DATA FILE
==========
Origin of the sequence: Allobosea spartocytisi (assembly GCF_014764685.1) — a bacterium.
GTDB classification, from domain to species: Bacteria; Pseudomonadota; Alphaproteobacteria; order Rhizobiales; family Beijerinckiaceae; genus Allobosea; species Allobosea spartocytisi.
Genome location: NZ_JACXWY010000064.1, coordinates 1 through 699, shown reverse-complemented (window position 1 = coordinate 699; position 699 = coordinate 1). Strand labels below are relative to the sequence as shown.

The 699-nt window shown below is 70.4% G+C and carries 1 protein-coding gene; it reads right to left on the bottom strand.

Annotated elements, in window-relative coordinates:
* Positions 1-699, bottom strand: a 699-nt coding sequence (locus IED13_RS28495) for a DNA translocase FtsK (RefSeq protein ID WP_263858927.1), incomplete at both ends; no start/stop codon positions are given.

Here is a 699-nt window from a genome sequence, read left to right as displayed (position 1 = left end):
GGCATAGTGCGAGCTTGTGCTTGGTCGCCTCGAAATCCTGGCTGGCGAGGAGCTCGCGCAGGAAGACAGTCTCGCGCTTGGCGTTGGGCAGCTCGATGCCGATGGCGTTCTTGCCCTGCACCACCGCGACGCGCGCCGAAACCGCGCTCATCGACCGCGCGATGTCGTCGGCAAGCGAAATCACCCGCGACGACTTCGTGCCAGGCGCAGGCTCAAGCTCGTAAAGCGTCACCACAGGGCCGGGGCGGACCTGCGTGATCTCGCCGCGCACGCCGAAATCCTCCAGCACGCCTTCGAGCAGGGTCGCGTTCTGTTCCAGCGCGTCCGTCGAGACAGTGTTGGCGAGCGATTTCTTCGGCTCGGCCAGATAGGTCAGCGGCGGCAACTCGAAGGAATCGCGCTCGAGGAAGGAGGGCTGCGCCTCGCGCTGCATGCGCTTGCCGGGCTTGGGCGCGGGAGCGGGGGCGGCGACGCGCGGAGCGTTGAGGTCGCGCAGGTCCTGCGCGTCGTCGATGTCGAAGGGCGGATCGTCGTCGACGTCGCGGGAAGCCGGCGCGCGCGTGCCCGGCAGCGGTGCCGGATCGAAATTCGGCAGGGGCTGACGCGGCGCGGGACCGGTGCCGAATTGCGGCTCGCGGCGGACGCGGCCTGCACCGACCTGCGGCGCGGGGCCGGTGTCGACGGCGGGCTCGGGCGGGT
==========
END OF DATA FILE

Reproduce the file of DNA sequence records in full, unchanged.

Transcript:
Origin of the sequence: Allobosea spartocytisi (assembly GCF_014764685.1) — a bacterium.
GTDB classification, from domain to species: Bacteria; Pseudomonadota; Alphaproteobacteria; order Rhizobiales; family Beijerinckiaceae; genus Allobosea; species Allobosea spartocytisi.
Genome location: NZ_JACXWY010000064.1, coordinates 1 through 699, shown reverse-complemented (window position 1 = coordinate 699; position 699 = coordinate 1). Strand labels below are relative to the sequence as shown.

The 699-nt window shown below is 70.4% G+C and carries 1 protein-coding gene; it reads right to left on the bottom strand.

Annotated elements, in window-relative coordinates:
* Positions 1-699, bottom strand: a 699-nt coding sequence (locus IED13_RS28495) for a DNA translocase FtsK (RefSeq protein ID WP_263858927.1), incomplete at both ends; no start/stop codon positions are given.

Here is a 699-nt window from a genome sequence, read left to right as displayed (position 1 = left end):
GGCATAGTGCGAGCTTGTGCTTGGTCGCCTCGAAATCCTGGCTGGCGAGGAGCTCGCGCAGGAAGACAGTCTCGCGCTTGGCGTTGGGCAGCTCGATGCCGATGGCGTTCTTGCCCTGCACCACCGCGACGCGCGCCGAAACCGCGCTCATCGACCGCGCGATGTCGTCGGCAAGCGAAATCACCCGCGACGACTTCGTGCCAGGCGCAGGCTCAAGCTCGTAAAGCGTCACCACAGGGCCGGGGCGGACCTGCGTGATCTCGCCGCGCACGCCGAAATCCTCCAGCACGCCTTCGAGCAGGGTCGCGTTCTGTTCCAGCGCGTCCGTCGAGACAGTGTTGGCGAGCGATTTCTTCGGCTCGGCCAGATAGGTCAGCGGCGGCAACTCGAAGGAATCGCGCTCGAGGAAGGAGGGCTGCGCCTCGCGCTGCATGCGCTTGCCGGGCTTGGGCGCGGGAGCGGGGGCGGCGACGCGCGGAGCGTTGAGGTCGCGCAGGTCCTGCGCGTCGTCGATGTCGAAGGGCGGATCGTCGTCGACGTCGCGGGAAGCCGGCGCGCGCGTGCCCGGCAGCGGTGCCGGATCGAAATTCGGCAGGGGCTGACGCGGCGCGGGACCGGTGCCGAATTGCGGCTCGCGGCGGACGCGGCCTGCACCGACCTGCGGCGCGGGGCCGGTGTCGACGGCGGGCTCGGGCGGGT